Fornés’s idea of writing is existential, physical, inseparable (she says) from performance—and she delivers an extraordinary performance throughout “The Rest I Make Up,” dancing, imitating the street-strutting styles of her Cuban youth, teasing Memran and the camera with incisive flashes of seductive delight. One of Fornés’s former partners, Harriet Sohmers Zwerling, speaks of the extraordinary erotic power that Fornés exerted on her, decades ago, saying that she called Fornés “Doña Juana.” Fornés speaks of her relationship with Susan Sontag, calling her “the love of my life”—yet even this discussion is prompted by a magnificent turn of spontaneous artistry.

The story comes up while they’re sitting at a café table in Cuba. Fornés can’t remember how she and Memran met; Memran asks her to make up a story about it. Fornés tells one, about an encounter in a Paris café, loses her way midstory, and then says, “It was not Michelle that I met in a café in Paris, it was Susan Sontag.” Memran asks about Sontag; in her response, Fornés says, “Right now, my eyes are beginning to tear, and this is one hundred and fifty-five years later. . . . Why is someone the love of your life? It is a mystery, it is magic. It is as real as this table, but you cannot analyze it; because it is.”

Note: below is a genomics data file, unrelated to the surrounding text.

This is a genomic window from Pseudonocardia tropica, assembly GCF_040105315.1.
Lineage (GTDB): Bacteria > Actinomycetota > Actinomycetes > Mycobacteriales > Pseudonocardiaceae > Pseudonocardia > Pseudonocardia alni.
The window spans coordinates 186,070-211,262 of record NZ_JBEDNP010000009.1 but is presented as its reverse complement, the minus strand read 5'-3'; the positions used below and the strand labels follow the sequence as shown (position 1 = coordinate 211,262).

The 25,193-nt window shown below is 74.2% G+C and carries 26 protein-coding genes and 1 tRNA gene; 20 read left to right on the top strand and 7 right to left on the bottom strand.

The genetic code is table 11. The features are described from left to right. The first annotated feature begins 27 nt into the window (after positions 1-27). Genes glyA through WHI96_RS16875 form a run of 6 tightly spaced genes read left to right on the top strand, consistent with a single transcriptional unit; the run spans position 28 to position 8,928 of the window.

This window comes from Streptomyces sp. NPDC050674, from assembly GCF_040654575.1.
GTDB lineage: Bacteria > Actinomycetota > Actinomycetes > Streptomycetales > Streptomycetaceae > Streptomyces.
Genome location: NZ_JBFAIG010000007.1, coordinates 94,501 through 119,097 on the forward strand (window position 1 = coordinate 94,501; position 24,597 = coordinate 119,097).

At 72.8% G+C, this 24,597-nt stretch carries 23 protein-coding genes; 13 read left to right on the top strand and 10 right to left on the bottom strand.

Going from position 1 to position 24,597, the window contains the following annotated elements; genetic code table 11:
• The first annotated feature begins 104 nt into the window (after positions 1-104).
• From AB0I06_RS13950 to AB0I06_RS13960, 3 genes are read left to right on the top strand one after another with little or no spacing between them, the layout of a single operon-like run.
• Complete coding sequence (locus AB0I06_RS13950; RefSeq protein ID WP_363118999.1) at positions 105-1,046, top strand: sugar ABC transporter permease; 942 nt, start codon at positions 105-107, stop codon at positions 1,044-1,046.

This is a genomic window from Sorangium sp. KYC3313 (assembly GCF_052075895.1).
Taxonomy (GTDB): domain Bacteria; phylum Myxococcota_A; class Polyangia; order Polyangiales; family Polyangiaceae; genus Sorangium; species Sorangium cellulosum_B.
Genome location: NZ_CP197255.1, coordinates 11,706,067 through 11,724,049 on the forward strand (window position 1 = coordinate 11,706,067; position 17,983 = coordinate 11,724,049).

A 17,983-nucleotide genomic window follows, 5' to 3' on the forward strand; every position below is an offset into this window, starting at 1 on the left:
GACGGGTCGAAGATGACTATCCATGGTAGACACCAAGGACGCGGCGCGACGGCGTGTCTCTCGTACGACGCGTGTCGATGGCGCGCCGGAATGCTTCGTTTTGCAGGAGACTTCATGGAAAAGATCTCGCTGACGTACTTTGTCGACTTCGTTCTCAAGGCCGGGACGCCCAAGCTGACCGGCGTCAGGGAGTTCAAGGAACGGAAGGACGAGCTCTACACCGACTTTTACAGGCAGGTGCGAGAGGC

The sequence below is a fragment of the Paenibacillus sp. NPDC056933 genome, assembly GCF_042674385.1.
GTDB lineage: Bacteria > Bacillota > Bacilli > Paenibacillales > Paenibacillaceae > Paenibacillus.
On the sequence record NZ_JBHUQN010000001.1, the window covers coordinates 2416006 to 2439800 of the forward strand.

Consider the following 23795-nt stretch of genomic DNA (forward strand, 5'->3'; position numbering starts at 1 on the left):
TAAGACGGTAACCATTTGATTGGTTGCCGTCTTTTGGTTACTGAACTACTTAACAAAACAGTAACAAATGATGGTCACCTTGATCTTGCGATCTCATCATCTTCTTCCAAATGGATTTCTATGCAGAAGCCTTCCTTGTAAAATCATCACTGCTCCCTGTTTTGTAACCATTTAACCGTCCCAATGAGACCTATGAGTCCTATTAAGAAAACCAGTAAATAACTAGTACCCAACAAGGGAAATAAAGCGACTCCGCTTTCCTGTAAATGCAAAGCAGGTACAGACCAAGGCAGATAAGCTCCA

In her recollections and insistences, there’s a powerful, if fragmentary, view of social history at work. Fornés recalls having been beautiful in her youth—and of having deliberately made herself look ugly in order to avoid the catcalls of men in Cuba, even when she was nine or ten. (She also asks Memran if such a thing as catcalling still happens and is dismayed to learn from Memran that it does.) Fornés is entirely lucid about the dangers faced by L.G.B.T.Q. people in Cuba, where it’s impossible to live openly, and she intentionally remains vague about her personal life when speaking with her relatives there. Yet, the day after she and Memran returned from their two-week trip to Cuba, Fornés has no recollection of having been there.

While there, Fornés tells Memran, “The artist is a person who is made of two: one who goes in and another who goes out. The one who goes in enters through observation and, in some mysterious way, then transforms it to produce a thought, a poem.” Soon thereafter, Fornés, visiting her sister Nute, in Miami, is encouraged to stay there because of her increasing difficulty living alone. She resists moving, because she needs to be in New York’s theatrical community in order to write plays (she offers, throughout, a moving tribute to the city), and is surprised to learn from Memran that she hasn’t, at the time, written a play in years. Yet Fornés has, nonetheless, written a movie, given a performance, spoken poetry, created—in collaboration with Memran—theatrical moments of exquisite cinematic power.